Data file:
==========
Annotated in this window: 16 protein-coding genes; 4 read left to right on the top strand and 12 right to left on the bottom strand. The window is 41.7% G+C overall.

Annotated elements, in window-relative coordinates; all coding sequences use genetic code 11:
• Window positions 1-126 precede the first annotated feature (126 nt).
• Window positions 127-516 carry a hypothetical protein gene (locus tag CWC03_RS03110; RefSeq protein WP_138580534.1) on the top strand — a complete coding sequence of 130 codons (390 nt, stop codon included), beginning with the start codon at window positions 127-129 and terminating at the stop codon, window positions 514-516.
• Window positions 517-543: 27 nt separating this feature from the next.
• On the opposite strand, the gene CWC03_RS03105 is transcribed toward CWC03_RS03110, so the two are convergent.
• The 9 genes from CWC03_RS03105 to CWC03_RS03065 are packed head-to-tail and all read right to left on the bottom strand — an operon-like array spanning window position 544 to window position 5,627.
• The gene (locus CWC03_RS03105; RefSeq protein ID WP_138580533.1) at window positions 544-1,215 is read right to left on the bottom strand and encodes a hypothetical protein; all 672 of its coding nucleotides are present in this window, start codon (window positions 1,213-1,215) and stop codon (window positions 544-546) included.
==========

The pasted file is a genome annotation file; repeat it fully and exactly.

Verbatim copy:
Annotated in this window: 16 protein-coding genes; 4 read left to right on the top strand and 12 right to left on the bottom strand. The window is 41.7% G+C overall.

Annotated elements, in window-relative coordinates; all coding sequences use genetic code 11:
• Window positions 1-126 precede the first annotated feature (126 nt).
• Window positions 127-516 carry a hypothetical protein gene (locus tag CWC03_RS03110; RefSeq protein WP_138580534.1) on the top strand — a complete coding sequence of 130 codons (390 nt, stop codon included), beginning with the start codon at window positions 127-129 and terminating at the stop codon, window positions 514-516.
• Window positions 517-543: 27 nt separating this feature from the next.
• On the opposite strand, the gene CWC03_RS03105 is transcribed toward CWC03_RS03110, so the two are convergent.
• The 9 genes from CWC03_RS03105 to CWC03_RS03065 are packed head-to-tail and all read right to left on the bottom strand — an operon-like array spanning window position 544 to window position 5,627.
• The gene (locus CWC03_RS03105; RefSeq protein ID WP_138580533.1) at window positions 544-1,215 is read right to left on the bottom strand and encodes a hypothetical protein; all 672 of its coding nucleotides are present in this window, start codon (window positions 1,213-1,215) and stop codon (window positions 544-546) included.